Solana Beach council considers Safe Routes to School options

Solana Beach City Hall
(Staff file photo)

Solana Beach City Council members listened to a series of recommendations for the Safe Routes to School Program during their Jan. 11 meeting, as the city prepares a grant submission to Caltrans.

“It’s very comprehensive and there are a lot of great ideas,” Solana Beach Mayor Lesa Heebner said. “I’ll look forward to the day when this is all implemented. This is going to help with our age-friendly communities as well, a lot of this walkability and safety, etcetera.”

The Safe Routes to School Program is being funded with $165,000 from Caltrans and $55,000 from the city of Solana Beach’s TransNet funds, which come from a half-cent sales tax. Its goals are to create safer routes for residents, particularly students going to and from school, to walk and bike in Solana Beach.

According to a city staff report, goals also include reducing greenhouse gas emissions by encouraging more walking and biking,

Safe Routes to School is being developed around nine sites: Skyline Elementary School, Solana Vista Elementary School, Earl Warren Middle School, Santa Fe Christian Schools, St. James Academy, LePort Montessori, Fusion Academy, Boys & Girls Clubs of San Dieguito (Solana Beach club location), and Child Development Center.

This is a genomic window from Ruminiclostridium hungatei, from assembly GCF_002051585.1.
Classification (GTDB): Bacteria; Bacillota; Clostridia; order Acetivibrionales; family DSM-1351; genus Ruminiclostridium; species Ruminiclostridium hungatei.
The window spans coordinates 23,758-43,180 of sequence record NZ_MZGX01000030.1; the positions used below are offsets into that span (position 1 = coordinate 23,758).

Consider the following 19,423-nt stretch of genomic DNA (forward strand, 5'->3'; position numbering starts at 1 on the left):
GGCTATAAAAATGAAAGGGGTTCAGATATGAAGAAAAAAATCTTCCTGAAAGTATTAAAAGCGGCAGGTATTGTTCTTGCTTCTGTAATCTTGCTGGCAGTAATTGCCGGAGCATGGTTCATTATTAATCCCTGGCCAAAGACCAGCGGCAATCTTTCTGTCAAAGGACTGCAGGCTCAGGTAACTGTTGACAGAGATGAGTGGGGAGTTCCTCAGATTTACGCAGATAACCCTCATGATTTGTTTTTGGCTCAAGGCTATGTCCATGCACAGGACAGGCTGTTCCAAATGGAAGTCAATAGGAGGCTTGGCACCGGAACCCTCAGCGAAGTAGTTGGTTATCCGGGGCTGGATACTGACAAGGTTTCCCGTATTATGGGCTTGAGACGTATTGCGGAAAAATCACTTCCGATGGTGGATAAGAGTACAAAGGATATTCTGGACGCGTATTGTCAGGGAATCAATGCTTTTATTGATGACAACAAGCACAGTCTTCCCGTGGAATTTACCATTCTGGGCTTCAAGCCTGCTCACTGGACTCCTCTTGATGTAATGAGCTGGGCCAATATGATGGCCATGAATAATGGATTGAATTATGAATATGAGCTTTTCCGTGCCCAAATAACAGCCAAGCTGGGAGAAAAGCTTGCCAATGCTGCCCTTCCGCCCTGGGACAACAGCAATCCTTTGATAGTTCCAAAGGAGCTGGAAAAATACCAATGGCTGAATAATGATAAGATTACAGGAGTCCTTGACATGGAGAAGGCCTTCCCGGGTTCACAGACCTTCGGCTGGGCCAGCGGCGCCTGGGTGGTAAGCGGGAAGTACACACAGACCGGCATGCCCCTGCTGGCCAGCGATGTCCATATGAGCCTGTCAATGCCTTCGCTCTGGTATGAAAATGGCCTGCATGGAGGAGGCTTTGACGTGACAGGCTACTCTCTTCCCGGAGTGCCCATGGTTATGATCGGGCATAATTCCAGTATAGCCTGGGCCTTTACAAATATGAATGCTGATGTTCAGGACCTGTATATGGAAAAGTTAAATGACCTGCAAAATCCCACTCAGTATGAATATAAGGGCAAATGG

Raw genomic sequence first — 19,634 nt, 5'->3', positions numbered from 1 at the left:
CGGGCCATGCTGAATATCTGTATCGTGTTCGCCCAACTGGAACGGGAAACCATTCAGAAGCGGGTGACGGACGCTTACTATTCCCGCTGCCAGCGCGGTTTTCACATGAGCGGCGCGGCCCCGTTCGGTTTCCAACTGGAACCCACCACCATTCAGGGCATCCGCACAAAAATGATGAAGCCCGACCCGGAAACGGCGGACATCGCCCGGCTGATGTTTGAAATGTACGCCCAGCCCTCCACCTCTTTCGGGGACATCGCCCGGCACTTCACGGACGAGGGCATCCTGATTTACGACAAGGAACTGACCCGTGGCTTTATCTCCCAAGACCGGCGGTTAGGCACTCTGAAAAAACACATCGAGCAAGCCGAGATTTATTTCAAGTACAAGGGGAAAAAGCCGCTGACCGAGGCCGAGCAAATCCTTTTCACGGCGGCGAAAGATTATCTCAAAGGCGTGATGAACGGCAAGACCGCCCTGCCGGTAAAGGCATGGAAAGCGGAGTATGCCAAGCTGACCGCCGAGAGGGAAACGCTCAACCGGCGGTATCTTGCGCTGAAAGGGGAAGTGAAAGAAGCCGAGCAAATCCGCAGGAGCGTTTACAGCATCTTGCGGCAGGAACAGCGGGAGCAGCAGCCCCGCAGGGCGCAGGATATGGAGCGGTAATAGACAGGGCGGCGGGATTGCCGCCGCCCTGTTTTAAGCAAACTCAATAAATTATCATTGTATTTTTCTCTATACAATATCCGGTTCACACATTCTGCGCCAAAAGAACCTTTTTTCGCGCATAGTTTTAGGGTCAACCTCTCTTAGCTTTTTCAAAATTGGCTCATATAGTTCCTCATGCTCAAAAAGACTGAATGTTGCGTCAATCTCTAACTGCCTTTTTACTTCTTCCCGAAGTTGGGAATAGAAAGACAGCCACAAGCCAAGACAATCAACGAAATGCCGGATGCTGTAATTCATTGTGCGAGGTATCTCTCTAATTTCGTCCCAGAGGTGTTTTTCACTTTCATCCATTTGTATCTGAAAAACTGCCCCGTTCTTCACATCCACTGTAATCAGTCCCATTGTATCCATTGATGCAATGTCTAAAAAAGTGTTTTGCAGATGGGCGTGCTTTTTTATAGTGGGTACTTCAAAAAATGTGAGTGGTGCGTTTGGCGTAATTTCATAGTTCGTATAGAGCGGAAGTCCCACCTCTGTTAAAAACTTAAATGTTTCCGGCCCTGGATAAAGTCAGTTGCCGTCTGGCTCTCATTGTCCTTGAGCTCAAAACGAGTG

The program began in summer 2021 with a project website and questionnaire, mobility assessments, and the nine sites included in the program and a presentation to the City Council.

“The result of this effort will be a Safe Routes to School Program that highlights gaps and opportunities primarily in the walking and bicycling environment near these nine sites,” City Manager Greg Wade wrote in a report to the council.

Popup outreach events were held last year at Fiesta Del Sol in May, Concerts at the Cove in August, and the Solana Beach Library in September.

The city also collected about 200 questionnaires from residents, according to the staff report. Some of the comments said the city should address gaps in sidewalks and missing sidewalks in neighborhoods that lead to schools, drivers who speed along Lomas Santa Fe Drive, long crossing distances and lack of visibility, and students biking on the sidewalk.

Additional comments from residents, based on group conversations facilitated after a November council workshop, included making sure bicycles can be detected by traffic signals, maintaining continuity of the sidewalk near the fire station, adding ADA-compliant ramps, and making sure the Safe Routes to School Program is consistent with the Lomas Santa Fe Corridor improvement plan.

For more information, visit